This brings me to a concept that I first learned about in Psychology 101 in college: Operational Definition. In psychology, you're usually dealing with outcome variables that are very abstract and difficult to measure. Stress. Anger. Fear. Part of the reason these variables are so hard to measure is because different people experience them in different ways. It's up to the psychologist to find another variable--one that's concrete and easy to measure--to approximate the variable we really care about.
Similarly, while you can ask human subjects if they were hungry (say on a 1-10 scale), you could run into problems. First: what might be a 4 on the scale for one person might be a 2 on a hunger scale for someone else. Second: people sometimes lie. If, however, you give everyone the same "snack" during the experiment and then secretly measure how much food is left at the end, you can have a reasonable indicator of who was hungry and who was not. When you spread that data over a large sample, you can account for individual discrepancies and your concrete measure (weight of leftover snack) actually becomes a very good indicator for your abstract variable (hunger).
OK, I didn't mean to get overly technical, but there's a reason I'm going into all this detail. The fact is, DIY MFA success is an abstract outcome variable, making it difficult to measure. If we set smaller, concrete goals, on the other hand, we can have a pretty good indication of whether we've succeeded or not. As we work on putting together our DIY MFA individualized programs, remind yourself to keep your goals concrete.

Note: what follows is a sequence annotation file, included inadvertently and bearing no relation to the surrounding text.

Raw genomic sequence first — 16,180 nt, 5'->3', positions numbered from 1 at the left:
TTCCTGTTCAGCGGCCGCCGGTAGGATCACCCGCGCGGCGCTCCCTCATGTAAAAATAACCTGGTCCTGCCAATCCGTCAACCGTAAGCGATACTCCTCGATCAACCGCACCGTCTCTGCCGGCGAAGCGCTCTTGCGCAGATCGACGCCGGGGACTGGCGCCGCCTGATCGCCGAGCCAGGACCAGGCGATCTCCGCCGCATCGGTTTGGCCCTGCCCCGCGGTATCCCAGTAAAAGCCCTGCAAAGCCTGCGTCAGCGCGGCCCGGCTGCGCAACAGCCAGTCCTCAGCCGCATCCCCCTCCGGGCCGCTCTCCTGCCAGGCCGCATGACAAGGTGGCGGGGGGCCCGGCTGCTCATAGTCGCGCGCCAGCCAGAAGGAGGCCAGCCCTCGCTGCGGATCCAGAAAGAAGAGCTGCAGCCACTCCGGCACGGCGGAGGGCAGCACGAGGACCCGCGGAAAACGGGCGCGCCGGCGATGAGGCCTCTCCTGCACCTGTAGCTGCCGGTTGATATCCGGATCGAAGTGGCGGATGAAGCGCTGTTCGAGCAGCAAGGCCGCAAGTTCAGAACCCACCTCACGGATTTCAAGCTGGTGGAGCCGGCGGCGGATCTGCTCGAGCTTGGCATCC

Why is it so important that goals be concrete?
- Abstract goals are hard to measure. Telling yourself "I'm going to become a better writer" is all well and good, but how will you know when you get there? Instead, you could try: "I'll write and edit three stories in the next three months" or "I'll submit one story to 10 literary magazines." Then with a simple checklist you'll know if you've succeeded or not.
- Vague goals are scary. OK, maybe I'm more of a wimp than most people but nothing freaks me out more than a vague goal. If the goal is too amorphous, it's easy to get overwhelmed, but if the goal is concrete, it automatically becomes more doable. "Write a novel someday" sounds scary. But "write five pages a day"? Well, I know I can write 5 pages today and I guess I could do it tomorrow too and probably the next day... and you get the idea.
- Checking things off the list feels good. If you're measuring success with small, concrete goals, it means you get to check things off the list more often than if you look at it as just one vague goal. If you look at success as one big goal, then that's only one thing you get to check off the list but think of how many checks you'd get if you broke down that goal into small, concrete goals.
- Concrete goals make it easier to track your progress. Say your goal is to write a novel, but you break it down to 5 pages per day, six days per week. That means, in 8-10 weeks you should be pretty close to finishing the whole thing. If you stick to your weekly goals, you should have a good measure of how close you are to finishing your progress.
- Finish my novel (8 chapters left - 2 chapters or approx. 4000 words per week words for 4 weeks)
- Read more (one book per week for 4 weeks)
- Submit a short story (Submit A.H. to 5 markets per week for 4 weeks, total of 20 magazines)